Inflation bites, but it’s made even worse when the traditional hedges, including gold and real estate, aren’t delivering for investors.
In fairness to gold, it is performing less poorly than broader equity and fixed income benchmarks this year, but the well-documented rub with bullion is that it offers no income. Speaking of income, dividends have well-deserved inflation-fighting reputations. More to the point, dividend growth is a credible, validate inflation-beating strategy.
Fortunately, equity income is picking up some of the slack and while many high-dividend stocks are performing admirably this year, plenty of other dividend payers are slumping. In other words, dividend equities, broadly speaking, are simply proving less bad than the S&P 500.
Past Performance Doesn’t Mean Much
It’s frequently said that past performance isn’t a guarantee of future returns and that’s wisdom worth paying attention to regarding dividend stocks. After all, the asset class, not surprisingly, lagged during the recently deceased decade-long bull market in growth stocks.
“Dividend payers may not be top-of-mind for investors seeking high risk-adjusted returns, because the last decade hasn’t been kind to them,” according to AllianceBernstein research. “Over seven of the last 10 years through 2021, the MSCI USA High Dividend Yield Index and the FTSE High Dividend Yield Index underperformed the S&P 500. High-dividend payers are often seen as old, stodgy companies, like utilities or food manufacturers, with limited growth potential. As investors flocked to high-flying technology and internet growth companies, dividend stocks seemed like antiquated investment options.”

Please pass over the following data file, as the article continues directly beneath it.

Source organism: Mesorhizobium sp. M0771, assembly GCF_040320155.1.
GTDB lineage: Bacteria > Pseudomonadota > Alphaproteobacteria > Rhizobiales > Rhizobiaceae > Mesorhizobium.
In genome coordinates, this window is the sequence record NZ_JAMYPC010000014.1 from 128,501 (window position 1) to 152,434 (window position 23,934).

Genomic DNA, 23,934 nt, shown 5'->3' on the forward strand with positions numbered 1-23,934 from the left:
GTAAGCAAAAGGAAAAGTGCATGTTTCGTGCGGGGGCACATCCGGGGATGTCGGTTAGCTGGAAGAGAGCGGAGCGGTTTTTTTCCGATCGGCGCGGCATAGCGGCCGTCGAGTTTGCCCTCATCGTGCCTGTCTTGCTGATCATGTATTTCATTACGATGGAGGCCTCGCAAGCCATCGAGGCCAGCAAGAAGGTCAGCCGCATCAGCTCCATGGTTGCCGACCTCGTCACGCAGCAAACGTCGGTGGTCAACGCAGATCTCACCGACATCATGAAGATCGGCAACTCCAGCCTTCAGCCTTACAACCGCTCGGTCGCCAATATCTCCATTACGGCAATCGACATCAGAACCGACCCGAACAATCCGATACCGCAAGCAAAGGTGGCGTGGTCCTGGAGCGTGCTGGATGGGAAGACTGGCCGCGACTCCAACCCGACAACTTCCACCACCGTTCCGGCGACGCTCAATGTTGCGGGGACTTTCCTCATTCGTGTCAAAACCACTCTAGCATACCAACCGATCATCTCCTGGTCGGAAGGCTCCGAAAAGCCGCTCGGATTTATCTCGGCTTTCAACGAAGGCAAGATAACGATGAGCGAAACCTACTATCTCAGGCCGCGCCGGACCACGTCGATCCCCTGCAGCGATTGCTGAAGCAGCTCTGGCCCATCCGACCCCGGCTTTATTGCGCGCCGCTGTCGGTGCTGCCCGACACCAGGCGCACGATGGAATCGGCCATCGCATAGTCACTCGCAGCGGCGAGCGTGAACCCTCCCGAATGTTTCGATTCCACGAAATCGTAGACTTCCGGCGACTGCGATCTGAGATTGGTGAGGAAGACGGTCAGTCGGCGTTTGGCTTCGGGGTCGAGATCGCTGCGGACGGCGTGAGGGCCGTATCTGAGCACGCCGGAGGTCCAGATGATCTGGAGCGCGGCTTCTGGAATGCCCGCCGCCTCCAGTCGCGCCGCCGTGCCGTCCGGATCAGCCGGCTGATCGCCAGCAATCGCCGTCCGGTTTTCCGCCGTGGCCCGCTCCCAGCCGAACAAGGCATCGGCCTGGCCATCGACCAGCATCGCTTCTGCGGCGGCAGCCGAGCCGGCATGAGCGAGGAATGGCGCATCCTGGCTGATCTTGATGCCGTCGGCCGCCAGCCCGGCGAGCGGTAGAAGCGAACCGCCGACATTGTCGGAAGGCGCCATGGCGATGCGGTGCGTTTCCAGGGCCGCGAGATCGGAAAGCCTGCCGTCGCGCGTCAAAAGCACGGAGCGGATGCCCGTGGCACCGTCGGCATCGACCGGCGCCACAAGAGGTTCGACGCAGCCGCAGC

Fortunately, the new inflationary era could usher in a fresh era of relevance for and out-performance by dividend-paying equities.
“We think the last decade was an anomaly. When widening the lens, we found that stocks in the top two quintiles by dividend yield delivered superior returns over the past four decades. In our view, the second quintile is particularly attractive on a risk-adjusted basis, as it avoids riskier companies with unsustainably high payout ratios. And our research suggests that this long-term return potential comes with a bonus: attractive performance in an inflationary world,” adds AllianceBernstein.
Dancing with Dividends the Right Way
As advisors know, not all dividend payers are created equal. This is something not all clients are cognizant of, meaning this is a credible value-add conversation.
Acknowledging that not all dividend-paying firms are the same is critical in inflationary environments because clients need income AND exposure to companies and strategies that thrive when consumer prices surge, as is happening today.
“Examples can be found in different parts of the market. Health insurers benefit from higher inflation because they price their book annually but most of their costs are renegotiated for higher rates on a three-year rolling basis. As a result, accelerating inflation is good for their margins. Auto insurers enjoy similar industry dynamics,” concludes AllianceBernstein.
The point: A new dividend dawn is here and it will pay for advisors to be selective.